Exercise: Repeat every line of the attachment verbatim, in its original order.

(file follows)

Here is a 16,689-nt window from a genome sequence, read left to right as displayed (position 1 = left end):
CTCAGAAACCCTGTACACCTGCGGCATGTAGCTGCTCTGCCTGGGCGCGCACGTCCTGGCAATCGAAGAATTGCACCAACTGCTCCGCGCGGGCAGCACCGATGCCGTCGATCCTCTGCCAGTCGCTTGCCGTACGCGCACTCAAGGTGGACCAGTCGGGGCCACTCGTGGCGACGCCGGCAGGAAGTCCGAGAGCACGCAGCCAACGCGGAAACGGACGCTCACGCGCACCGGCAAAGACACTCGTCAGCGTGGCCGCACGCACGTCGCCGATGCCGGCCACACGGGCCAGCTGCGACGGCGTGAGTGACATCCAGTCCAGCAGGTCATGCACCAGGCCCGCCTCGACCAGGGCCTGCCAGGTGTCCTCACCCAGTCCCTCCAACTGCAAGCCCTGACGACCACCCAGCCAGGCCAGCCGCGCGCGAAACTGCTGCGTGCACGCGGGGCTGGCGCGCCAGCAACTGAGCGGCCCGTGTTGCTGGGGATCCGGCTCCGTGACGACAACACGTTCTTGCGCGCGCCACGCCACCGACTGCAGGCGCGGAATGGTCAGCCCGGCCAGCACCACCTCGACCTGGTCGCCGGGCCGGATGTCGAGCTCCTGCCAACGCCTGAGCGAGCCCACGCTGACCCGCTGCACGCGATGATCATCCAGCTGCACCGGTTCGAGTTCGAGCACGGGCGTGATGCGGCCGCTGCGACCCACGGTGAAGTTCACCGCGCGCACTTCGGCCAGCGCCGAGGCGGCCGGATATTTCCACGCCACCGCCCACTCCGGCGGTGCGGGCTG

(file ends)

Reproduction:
Here is a 16,689-nt window from a genome sequence, read left to right as displayed (position 1 = left end):
CTCAGAAACCCTGTACACCTGCGGCATGTAGCTGCTCTGCCTGGGCGCGCACGTCCTGGCAATCGAAGAATTGCACCAACTGCTCCGCGCGGGCAGCACCGATGCCGTCGATCCTCTGCCAGTCGCTTGCCGTACGCGCACTCAAGGTGGACCAGTCGGGGCCACTCGTGGCGACGCCGGCAGGAAGTCCGAGAGCACGCAGCCAACGCGGAAACGGACGCTCACGCGCACCGGCAAAGACACTCGTCAGCGTGGCCGCACGCACGTCGCCGATGCCGGCCACACGGGCCAGCTGCGACGGCGTGAGTGACATCCAGTCCAGCAGGTCATGCACCAGGCCCGCCTCGACCAGGGCCTGCCAGGTGTCCTCACCCAGTCCCTCCAACTGCAAGCCCTGACGACCACCCAGCCAGGCCAGCCGCGCGCGAAACTGCTGCGTGCACGCGGGGCTGGCGCGCCAGCAACTGAGCGGCCCGTGTTGCTGGGGATCCGGCTCCGTGACGACAACACGTTCTTGCGCGCGCCACGCCACCGACTGCAGGCGCGGAATGGTCAGCCCGGCCAGCACCACCTCGACCTGGTCGCCGGGCCGGATGTCGAGCTCCTGCCAACGCCTGAGCGAGCCCACGCTGACCCGCTGCACGCGATGATCATCCAGCTGCACCGGTTCGAGTTCGAGCACGGGCGTGATGCGGCCGCTGCGACCCACGGTGAAGTTCACCGCGCGCACTTCGGCCAGCGCCGAGGCGGCCGGATATTTCCACGCCACCGCCCACTCCGGCGGTGCGGGCTG